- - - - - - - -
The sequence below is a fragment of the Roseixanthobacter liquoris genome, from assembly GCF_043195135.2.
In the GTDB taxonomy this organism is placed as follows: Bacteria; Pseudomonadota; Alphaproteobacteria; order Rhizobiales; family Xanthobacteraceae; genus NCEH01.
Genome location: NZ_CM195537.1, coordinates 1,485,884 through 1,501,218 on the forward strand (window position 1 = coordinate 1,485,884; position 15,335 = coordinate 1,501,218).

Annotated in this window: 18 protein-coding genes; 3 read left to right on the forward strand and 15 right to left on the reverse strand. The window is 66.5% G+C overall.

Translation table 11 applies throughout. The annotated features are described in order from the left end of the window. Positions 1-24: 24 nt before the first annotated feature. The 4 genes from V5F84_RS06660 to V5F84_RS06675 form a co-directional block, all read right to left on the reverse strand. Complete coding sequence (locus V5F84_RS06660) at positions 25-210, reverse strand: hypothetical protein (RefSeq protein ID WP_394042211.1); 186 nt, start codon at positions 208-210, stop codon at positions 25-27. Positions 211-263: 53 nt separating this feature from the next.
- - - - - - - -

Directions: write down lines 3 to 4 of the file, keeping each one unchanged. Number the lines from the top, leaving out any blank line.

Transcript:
Genome location: NZ_CM195537.1, coordinates 1,485,884 through 1,501,218 on the forward strand (window position 1 = coordinate 1,485,884; position 15,335 = coordinate 1,501,218).

Annotated in this window: 18 protein-coding genes; 3 read left to right on the forward strand and 15 right to left on the reverse strand. The window is 66.5% G+C overall.